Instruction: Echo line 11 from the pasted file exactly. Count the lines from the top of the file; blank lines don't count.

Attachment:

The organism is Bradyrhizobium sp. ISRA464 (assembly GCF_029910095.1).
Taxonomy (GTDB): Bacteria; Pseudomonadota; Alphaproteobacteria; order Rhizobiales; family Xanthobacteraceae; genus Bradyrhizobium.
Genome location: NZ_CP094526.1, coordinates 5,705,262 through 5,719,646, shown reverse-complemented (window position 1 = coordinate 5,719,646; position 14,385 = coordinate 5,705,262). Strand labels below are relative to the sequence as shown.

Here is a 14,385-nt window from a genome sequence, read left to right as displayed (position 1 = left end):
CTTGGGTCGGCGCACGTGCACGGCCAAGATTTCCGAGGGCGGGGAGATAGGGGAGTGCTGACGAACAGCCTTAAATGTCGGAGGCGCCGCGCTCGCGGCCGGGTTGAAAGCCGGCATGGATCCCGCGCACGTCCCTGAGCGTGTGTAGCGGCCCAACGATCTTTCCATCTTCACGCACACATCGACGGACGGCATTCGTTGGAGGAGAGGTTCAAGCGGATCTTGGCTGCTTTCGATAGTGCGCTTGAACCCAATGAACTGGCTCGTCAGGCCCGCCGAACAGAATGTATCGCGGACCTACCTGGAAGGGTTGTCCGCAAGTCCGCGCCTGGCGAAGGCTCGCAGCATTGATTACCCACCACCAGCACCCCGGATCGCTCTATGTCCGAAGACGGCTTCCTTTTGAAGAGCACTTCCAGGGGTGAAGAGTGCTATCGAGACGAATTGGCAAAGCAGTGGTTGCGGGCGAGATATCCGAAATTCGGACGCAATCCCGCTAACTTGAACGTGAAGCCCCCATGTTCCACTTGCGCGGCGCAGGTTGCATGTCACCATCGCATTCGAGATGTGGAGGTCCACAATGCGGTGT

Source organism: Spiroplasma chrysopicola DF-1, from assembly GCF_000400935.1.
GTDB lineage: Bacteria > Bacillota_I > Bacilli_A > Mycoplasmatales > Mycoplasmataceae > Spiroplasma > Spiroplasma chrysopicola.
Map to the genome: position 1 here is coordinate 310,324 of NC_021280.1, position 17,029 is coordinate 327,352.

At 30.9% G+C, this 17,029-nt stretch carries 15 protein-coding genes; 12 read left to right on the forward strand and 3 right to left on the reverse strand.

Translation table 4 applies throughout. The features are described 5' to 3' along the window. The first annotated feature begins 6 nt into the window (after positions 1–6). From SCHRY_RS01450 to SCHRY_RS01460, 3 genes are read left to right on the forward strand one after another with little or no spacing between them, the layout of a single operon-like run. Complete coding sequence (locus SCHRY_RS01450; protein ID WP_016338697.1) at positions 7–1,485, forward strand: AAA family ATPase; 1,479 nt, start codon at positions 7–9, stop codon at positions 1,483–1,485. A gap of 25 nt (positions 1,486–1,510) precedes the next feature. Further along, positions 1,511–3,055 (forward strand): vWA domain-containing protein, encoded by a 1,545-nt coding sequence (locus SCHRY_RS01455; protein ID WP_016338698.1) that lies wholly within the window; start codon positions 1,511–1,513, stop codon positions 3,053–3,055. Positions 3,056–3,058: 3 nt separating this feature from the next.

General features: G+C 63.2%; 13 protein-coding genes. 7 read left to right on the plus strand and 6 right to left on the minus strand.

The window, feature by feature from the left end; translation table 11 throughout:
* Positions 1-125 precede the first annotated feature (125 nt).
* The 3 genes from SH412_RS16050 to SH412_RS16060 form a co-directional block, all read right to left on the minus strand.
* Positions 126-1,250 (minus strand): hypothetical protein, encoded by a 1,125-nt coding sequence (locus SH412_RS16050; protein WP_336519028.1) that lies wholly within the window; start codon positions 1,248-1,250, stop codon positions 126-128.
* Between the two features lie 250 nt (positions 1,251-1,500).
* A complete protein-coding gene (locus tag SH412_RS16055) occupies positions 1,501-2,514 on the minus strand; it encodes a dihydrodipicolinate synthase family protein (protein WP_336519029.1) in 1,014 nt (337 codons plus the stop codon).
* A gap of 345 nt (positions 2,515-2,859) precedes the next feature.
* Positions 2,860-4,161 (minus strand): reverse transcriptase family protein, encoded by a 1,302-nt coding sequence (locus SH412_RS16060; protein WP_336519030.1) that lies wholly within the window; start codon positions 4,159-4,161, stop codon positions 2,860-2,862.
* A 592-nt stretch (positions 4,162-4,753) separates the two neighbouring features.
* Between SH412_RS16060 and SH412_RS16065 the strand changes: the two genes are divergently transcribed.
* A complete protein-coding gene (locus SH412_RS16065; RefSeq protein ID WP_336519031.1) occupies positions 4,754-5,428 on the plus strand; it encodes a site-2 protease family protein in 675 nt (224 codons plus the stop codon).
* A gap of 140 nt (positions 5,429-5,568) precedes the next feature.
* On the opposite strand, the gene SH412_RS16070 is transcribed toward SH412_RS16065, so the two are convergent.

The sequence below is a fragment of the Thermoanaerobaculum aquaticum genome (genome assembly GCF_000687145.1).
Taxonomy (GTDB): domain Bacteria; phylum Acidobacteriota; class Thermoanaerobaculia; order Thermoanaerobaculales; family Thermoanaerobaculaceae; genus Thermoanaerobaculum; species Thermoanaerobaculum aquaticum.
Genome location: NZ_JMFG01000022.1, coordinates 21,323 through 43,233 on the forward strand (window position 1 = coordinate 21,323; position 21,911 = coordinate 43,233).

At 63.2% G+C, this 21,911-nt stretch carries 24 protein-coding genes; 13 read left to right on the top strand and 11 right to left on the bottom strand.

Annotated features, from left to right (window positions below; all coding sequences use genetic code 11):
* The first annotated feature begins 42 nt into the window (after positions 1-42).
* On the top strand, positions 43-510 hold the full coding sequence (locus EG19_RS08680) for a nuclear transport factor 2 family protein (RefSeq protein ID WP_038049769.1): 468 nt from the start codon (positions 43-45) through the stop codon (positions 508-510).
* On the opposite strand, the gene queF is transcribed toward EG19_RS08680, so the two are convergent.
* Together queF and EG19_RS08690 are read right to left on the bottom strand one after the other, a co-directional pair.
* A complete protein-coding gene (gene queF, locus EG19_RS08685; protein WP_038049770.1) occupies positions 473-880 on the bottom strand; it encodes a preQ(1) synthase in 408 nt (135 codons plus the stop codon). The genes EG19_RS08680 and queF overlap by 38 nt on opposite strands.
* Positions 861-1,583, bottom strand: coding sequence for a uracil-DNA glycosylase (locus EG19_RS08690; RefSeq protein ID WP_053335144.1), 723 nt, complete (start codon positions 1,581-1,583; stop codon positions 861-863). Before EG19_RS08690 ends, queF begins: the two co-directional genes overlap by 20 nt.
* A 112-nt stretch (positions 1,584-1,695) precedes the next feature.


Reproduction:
General features: G+C 63.2%; 13 protein-coding genes. 7 read left to right on the plus strand and 6 right to left on the minus strand.